/ 26 February 2016

Gordhan threatens to go to court as tensions with Sars ripple

Finance Minister Pravin Gordhan.
Finance Minister Pravin Gordhan.

Finance Minister Pravin Gordhan on Friday said he would, if necessary, go to court to protect himself and his ministry from a group of people intent on “disturbing institutions”, after confirming that he had received a letter from the Hawks and that his relationship with Sars commissioner Tom Moyane was hostile.

“If necessary, I will take appropriate legal action to protect myself and the National Treasury from whatever elements seeking to discredit me, the institution, and its integrity,” Gordhan said.

He reiterated that the Hawks had no reason to investigate him, and said he believed a letter sent to him by the elite investigating unit last Thursday “was meant to intimidate and distract us from the work that we had to do to prepare the 2016 budget”.

“I can categorically state that the Hawks have no reason to ‘investigate’ me,” he said.

Earlier on Friday, African National Congress secretary general  Gwede Mantashe expressed similar views, saying the letter from the Hawks to Gordhan, as well as the timing thereof and the fact that it was leaked to the media, were “extremely concerning” and signalled that somebody was trying to undermine the work of the finance ministry as it sought to stabilise the economy.

“In our view this is a well-calculated destabilisation plan with all the elements of disinformation, falsehoods, and exaggerated facts,” he said.

Mantashe expressed the ANC’s full confidence in Gordhan. Several hours later, President Jacob Zuma’s office also issued a statement expressing confidence in the finance minister. However, the presidency dismissed the notion that there was plot to undermine him.

“The president has noted the rumours and gossip which insinuate some conspiracy against minister Gordhan. These baseless rumours and gossip will not deter or divert government from moving forward with promoting fiscal consolidation and pushing for inclusive growth and job creation,” it said.

But Gordhan was insistent on this point in his statement.

“I am grateful for the support I have now received from the ANC and its determination to ensure that vital state institutions such as the treasury and the South African Revenue Service (Sars) are not adversely affected by the kind of actions we’ve seen in the last week,” he said.

“There is a group of people that are not interested in the economic stability of this country and the welfare of its people. It seems they are interested in disrupting institutions and destroying reputations.”

Earlier on Friday, while addressing a PwC function, Gordhan had said he found Moyane’s “defiance” and reluctance to “account to the new minister” suspicious.

He also confirmed that he had, contrary to custom, chosen not to have Moyane at his side when he addressed a pre-budget briefing on Wednesday. The SARS commissioner has since his appointment by Zuma 18 months ago been driving the narrative that an illicit spy unit had operated within the revenue service while it fell under Gordhan, who headed SARS for 10 years before serving his first stint as finance minister from 2009 to 2014.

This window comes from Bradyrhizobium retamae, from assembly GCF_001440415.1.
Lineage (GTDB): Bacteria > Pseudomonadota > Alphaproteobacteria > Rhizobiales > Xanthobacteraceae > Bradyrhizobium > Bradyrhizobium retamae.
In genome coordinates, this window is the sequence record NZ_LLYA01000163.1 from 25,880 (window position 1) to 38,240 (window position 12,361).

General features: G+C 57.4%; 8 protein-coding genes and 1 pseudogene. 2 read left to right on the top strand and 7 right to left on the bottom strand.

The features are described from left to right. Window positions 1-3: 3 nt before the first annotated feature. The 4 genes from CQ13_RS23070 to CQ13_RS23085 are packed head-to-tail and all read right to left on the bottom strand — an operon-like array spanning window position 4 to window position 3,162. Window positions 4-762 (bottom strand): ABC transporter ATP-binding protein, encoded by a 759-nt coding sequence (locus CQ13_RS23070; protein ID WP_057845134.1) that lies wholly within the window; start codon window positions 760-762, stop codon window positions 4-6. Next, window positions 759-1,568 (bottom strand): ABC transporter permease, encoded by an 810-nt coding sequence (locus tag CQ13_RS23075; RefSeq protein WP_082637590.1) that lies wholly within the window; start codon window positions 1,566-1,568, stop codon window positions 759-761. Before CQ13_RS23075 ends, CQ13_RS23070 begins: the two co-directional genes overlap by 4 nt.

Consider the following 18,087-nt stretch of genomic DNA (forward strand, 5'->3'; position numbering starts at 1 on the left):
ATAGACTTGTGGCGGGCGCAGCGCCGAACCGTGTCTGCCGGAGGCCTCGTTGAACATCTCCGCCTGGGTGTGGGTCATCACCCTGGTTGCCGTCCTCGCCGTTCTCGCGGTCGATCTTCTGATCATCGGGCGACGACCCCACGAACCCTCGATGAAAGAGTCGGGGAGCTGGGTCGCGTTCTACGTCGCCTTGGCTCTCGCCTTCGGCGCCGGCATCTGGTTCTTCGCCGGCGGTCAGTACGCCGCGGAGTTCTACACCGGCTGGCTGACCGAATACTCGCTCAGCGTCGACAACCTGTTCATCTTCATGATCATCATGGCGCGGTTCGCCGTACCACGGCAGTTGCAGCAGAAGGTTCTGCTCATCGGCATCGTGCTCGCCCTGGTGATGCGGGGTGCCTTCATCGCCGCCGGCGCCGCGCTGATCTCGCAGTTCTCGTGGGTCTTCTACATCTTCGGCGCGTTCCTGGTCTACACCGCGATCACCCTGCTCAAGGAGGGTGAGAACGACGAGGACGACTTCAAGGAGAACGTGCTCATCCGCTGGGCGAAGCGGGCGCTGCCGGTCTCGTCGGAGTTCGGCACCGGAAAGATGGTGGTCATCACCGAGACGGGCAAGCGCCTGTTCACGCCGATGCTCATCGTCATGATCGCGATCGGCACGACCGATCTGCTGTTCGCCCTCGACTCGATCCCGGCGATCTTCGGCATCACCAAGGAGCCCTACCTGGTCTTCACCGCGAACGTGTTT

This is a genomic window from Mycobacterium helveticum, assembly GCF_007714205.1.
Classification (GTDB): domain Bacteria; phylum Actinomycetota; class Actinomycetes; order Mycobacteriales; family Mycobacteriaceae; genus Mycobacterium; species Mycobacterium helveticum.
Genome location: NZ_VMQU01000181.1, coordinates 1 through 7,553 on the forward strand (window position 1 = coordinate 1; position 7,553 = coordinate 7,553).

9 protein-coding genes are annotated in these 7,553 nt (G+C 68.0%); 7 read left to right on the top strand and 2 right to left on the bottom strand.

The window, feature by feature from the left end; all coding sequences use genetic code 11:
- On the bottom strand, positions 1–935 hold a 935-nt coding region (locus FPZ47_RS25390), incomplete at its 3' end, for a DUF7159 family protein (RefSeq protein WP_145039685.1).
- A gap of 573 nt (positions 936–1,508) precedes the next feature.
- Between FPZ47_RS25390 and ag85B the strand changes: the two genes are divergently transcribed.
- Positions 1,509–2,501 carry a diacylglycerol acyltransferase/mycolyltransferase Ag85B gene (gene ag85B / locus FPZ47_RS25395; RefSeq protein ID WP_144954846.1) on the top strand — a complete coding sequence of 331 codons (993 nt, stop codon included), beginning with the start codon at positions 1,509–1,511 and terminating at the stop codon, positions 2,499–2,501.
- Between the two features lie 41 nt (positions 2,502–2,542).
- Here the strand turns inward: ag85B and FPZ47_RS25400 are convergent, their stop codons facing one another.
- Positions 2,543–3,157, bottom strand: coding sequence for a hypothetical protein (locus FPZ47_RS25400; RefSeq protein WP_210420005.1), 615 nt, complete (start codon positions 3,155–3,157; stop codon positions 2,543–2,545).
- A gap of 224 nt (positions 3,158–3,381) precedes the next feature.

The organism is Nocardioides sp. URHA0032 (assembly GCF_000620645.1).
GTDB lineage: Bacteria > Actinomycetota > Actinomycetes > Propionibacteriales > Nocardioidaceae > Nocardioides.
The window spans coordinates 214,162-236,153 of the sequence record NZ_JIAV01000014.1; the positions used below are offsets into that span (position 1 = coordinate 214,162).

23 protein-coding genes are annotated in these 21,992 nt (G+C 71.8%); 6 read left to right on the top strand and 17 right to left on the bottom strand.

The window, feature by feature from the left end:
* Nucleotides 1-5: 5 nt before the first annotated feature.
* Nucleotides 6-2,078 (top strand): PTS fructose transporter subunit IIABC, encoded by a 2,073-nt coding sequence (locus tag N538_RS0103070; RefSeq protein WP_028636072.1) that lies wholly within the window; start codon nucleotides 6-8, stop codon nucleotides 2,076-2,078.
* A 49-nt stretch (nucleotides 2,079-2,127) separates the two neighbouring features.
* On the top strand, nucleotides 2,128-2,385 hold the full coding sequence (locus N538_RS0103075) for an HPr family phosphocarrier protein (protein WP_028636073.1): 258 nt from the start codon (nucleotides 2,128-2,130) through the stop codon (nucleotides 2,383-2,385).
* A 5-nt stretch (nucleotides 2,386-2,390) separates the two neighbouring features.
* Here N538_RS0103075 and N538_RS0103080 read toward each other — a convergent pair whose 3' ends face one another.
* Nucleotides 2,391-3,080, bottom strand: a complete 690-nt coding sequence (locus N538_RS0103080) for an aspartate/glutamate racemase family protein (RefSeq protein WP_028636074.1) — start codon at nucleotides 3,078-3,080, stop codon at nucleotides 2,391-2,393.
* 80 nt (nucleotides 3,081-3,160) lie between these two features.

Gordhan denied this last year and on Friday stressed that an investigative unit established while he headed SARS had been entirely legitimate.

“The NRG, and subsequent investigative units, were legally constituted and approved at ministerial level. It has done commendable work in disrupting activities in the illicit economy and raising revenue from high risk sectors of the economy,” he said.

Media reports this week said Gordhan has threatened to resign unless Moyane was replaced.

These followed on the heels of a comment by Zuma, who bowed to pressure in December to bring Gordhan back to the key portfolio, that he still believed former backbencher David van Rooyen was the best qualified person for the job.

The remark was read in some quarters as confirmation that a tussle between the presidency and the National Treasury over state resources continues.

The SA National Civic Organisation (Sanco) also declared its confidence in Gordhan on Friday afternoon.

The position to support Gordhan was adopted on the opening day of the civic organisation’s two-day national executive committee (NEC) meeting at the St Georges Hotel in Irene outside Pretoria, Sanco said.

“The NEC hopes that business and all stakeholders will support his economic turnaround plan. The budget and austerity measures he has presented on Wednesday has laid the foundation for fiscal discipline, financial consolidation, and the stability that the country needs for economic growth,” Sanco president Richard Mdakane said.

South Africa remained an attractive investment destination because of a shared commitment with social partners to address problems facing the economy, and Gordhan was equal to the task to turn the economy around.

“We must rally behind him to frustrate efforts to undermine the advance towards recovery and radical economic transformation to tackle poverty, unemployment, and inequality,” Mdakane said. – African News Agency (ANA)